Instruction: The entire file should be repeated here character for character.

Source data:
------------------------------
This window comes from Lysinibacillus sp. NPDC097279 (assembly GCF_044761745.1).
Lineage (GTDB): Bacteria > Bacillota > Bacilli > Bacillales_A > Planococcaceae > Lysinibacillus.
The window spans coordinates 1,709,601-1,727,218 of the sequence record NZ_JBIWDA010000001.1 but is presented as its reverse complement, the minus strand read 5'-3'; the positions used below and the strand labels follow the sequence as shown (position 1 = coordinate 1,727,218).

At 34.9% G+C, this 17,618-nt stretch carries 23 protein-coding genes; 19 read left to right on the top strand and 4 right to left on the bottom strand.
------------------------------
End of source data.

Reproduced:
This window comes from Lysinibacillus sp. NPDC097279 (assembly GCF_044761745.1).
Lineage (GTDB): Bacteria > Bacillota > Bacilli > Bacillales_A > Planococcaceae > Lysinibacillus.
The window spans coordinates 1,709,601-1,727,218 of the sequence record NZ_JBIWDA010000001.1 but is presented as its reverse complement, the minus strand read 5'-3'; the positions used below and the strand labels follow the sequence as shown (position 1 = coordinate 1,727,218).

At 34.9% G+C, this 17,618-nt stretch carries 23 protein-coding genes; 19 read left to right on the top strand and 4 right to left on the bottom strand.